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Smoked Mackerel Mousseline

February 27, 2011

Last year when I was living in Kailua, Hawaii, my friend Iwona taught me how to make her Polish fish and cheese spread. We would make a batch in the morning while we waited for a loaf of fresh bread to bake – the best partner we could imagine for the spread. Recently I’ve been craving this satisfying combination almost as much as I have been craving a return trip to Kailua. Iwona’s version is chunky; she simply mashes the ingredients together with a fork. I wanted to glam it up a bit and pass it off as a sophisticated appetizer. Enter, the mousseline.

By the strictest of definitions, this is not a mousseline though I suppose you could add whipped cream at the end with favorable, maybe even delicious results. The third definition for mousseline according to the Food Lover’s Companion is “any of various dishes or baked goods that have a light and delicate texture.” And light and delicate is exactly how I would describe this tasty spread. The silky texture and color reminded me of good tahini. It’s creamy without being too rich thanks in part to the slightly tangy cheeses.

Spread it on fresh bread or crostini in the winter and thick slices of fresh cucumber in the summer.

Smoked Mackerel Mousseline


6 oz smoked mackerel (Approximately an 8-10 ounce whole smoked fish)
3 oz cream cheese
6 oz farmers cheese*
horseradish, optional
2 scallions, thinly sliced


  1. Carefully separate the fish from the bones.
  2. Combine fish and cheeses (and horseradish if using) in a food processor and blend until smooth.
  3. Spoon into a serving bowl and top with sliced scallions.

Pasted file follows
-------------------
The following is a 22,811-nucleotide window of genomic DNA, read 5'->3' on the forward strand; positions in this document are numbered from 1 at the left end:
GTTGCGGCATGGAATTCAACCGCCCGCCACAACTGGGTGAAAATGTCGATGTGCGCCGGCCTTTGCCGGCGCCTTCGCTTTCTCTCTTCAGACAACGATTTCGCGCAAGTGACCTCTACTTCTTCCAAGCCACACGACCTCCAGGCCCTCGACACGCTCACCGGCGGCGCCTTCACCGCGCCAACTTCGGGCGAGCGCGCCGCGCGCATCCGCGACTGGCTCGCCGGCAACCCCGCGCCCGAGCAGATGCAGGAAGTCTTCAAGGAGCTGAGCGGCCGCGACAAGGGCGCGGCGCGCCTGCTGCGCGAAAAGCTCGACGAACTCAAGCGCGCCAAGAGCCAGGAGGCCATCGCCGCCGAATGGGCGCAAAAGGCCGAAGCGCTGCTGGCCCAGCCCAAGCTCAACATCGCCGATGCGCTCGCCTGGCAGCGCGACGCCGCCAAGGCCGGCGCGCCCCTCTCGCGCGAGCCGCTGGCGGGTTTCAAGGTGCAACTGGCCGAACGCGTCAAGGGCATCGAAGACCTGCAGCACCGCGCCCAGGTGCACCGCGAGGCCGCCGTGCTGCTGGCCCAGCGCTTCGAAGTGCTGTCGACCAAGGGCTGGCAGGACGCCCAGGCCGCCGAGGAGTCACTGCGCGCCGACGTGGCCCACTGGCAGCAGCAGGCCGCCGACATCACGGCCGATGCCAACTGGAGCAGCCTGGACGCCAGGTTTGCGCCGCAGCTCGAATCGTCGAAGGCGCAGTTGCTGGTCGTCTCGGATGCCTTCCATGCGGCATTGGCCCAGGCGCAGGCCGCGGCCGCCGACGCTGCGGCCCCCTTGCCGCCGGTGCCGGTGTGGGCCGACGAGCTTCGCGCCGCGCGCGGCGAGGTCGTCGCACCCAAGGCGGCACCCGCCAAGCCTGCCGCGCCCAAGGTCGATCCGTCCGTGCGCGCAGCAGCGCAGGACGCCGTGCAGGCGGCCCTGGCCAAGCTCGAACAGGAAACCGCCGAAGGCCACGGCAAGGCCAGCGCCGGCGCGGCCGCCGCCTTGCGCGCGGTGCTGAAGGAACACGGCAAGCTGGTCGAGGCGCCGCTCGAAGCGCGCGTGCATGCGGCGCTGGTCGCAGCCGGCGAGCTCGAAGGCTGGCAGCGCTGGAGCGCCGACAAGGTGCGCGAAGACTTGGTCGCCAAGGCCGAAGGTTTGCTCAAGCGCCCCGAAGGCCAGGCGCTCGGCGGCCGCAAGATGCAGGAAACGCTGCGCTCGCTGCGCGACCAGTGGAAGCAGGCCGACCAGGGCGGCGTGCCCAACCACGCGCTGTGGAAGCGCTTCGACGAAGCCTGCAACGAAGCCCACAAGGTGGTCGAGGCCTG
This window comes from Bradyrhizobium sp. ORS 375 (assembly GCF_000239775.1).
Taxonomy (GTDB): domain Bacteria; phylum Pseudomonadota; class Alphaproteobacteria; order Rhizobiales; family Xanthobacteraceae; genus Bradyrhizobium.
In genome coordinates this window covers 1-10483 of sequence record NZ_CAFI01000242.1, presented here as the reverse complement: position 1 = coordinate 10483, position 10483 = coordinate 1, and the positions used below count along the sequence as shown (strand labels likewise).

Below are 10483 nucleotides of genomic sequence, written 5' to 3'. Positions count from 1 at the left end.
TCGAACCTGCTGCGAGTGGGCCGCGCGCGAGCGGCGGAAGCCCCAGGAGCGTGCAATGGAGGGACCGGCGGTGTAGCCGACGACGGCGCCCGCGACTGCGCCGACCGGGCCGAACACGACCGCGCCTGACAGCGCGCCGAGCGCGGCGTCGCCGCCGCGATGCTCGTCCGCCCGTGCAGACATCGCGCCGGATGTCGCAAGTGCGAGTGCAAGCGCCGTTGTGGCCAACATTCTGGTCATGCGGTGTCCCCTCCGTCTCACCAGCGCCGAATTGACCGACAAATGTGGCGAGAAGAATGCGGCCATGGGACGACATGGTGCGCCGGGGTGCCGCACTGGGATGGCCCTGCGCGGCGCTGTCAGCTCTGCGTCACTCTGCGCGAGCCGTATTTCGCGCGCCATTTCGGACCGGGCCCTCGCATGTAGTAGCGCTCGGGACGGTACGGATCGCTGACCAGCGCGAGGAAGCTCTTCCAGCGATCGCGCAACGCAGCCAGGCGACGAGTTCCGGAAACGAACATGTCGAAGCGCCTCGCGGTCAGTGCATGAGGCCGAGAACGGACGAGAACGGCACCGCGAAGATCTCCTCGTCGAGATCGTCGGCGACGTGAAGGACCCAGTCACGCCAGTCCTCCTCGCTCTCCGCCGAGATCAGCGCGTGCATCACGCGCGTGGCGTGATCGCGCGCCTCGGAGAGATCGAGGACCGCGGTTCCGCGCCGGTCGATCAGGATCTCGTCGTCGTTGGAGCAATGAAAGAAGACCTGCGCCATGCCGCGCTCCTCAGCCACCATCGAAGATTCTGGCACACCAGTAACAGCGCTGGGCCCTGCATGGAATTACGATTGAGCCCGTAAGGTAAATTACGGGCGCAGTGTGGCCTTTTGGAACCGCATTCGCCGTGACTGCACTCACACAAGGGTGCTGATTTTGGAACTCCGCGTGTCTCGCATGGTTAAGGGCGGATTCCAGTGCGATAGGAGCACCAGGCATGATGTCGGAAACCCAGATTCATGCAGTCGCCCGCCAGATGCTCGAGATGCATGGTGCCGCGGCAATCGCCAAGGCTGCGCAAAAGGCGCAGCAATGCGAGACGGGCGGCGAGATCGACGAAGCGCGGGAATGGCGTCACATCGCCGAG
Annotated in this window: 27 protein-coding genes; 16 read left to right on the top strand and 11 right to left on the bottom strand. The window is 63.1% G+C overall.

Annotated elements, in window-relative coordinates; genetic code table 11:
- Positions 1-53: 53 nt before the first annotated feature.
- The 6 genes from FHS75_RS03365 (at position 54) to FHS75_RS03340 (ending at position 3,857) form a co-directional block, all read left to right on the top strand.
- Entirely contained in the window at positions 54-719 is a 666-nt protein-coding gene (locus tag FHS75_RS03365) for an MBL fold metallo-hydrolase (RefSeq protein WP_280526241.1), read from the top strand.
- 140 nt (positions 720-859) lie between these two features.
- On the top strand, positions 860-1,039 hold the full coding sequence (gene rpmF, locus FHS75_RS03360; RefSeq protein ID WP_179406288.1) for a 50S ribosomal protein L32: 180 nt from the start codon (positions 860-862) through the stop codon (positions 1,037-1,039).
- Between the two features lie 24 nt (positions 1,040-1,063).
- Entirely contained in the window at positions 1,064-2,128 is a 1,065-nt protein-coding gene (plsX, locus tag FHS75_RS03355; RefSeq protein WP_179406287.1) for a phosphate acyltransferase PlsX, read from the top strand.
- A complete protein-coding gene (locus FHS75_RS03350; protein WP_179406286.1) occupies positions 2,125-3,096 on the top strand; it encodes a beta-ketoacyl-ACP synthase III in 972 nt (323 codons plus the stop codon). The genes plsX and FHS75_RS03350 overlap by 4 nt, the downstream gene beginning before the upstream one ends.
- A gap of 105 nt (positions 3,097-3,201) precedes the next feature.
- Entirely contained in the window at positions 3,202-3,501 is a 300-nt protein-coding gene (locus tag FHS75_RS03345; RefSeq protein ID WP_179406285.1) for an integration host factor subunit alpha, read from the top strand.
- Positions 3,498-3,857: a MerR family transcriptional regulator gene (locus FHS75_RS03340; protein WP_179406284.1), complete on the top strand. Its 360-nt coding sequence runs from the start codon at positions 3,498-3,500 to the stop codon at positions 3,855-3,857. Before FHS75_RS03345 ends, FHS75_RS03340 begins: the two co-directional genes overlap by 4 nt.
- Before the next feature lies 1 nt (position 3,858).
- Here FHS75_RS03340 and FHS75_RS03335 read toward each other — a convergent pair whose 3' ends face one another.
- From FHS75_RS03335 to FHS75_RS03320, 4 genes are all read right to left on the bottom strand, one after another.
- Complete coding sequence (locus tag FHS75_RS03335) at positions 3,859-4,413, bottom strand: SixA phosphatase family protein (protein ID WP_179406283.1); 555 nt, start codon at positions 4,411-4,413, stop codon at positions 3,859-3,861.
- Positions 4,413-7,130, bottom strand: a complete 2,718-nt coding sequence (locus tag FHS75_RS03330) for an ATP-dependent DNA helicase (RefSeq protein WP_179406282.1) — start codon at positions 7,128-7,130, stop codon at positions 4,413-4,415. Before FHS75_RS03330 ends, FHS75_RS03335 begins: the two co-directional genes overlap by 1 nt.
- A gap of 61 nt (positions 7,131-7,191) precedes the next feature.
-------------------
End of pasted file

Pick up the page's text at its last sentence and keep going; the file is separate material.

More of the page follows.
* Note: Farmers cheese is a soft, unripened white cheese. If you can’t find it locally, simply combine three parts ricotta with one part sour cream. Some people use cottage cheese as a substitute, but I don’t like the texture.

8 Comments leave one →
  1. herbgirl permalink
    February 27, 2011 1:57 pm

    mmm!!! This recipe sounds easy enough. Thank you for identifying the farmers cheese and the option….it helps when the igredients are hard to find. I love bread fresh from the oven!

    • Maile permalink
      April 19, 2011 10:14 am

      I want to try to make this.. wish me luck. How do you make crostini?

      • April 19, 2011 1:28 pm

        Both are easy to make. For the crostini: you slice bread 1/4 – 1/2″ thick, spray or brush it with olive oil, and bake it at 375F for 10 minutes or until lightly browned. Let it cool and store in an airtight container until you’re ready to use it. It’s a great use for day-old/slightly stale bread.

  2. Maile permalink
    April 23, 2011 9:24 pm

    Thanks!! Made this tonight and am serving it at Easter brunch!! Fingers crossed!!

  3. Maile permalink
    April 25, 2011 7:32 am

    This was a huge hit with my Polish Easter crowd! Thank you!!

    • April 25, 2011 12:37 pm

      Yeah! Maile, I’m thrilled to know that your family enjoyed it. Pretty easy right?


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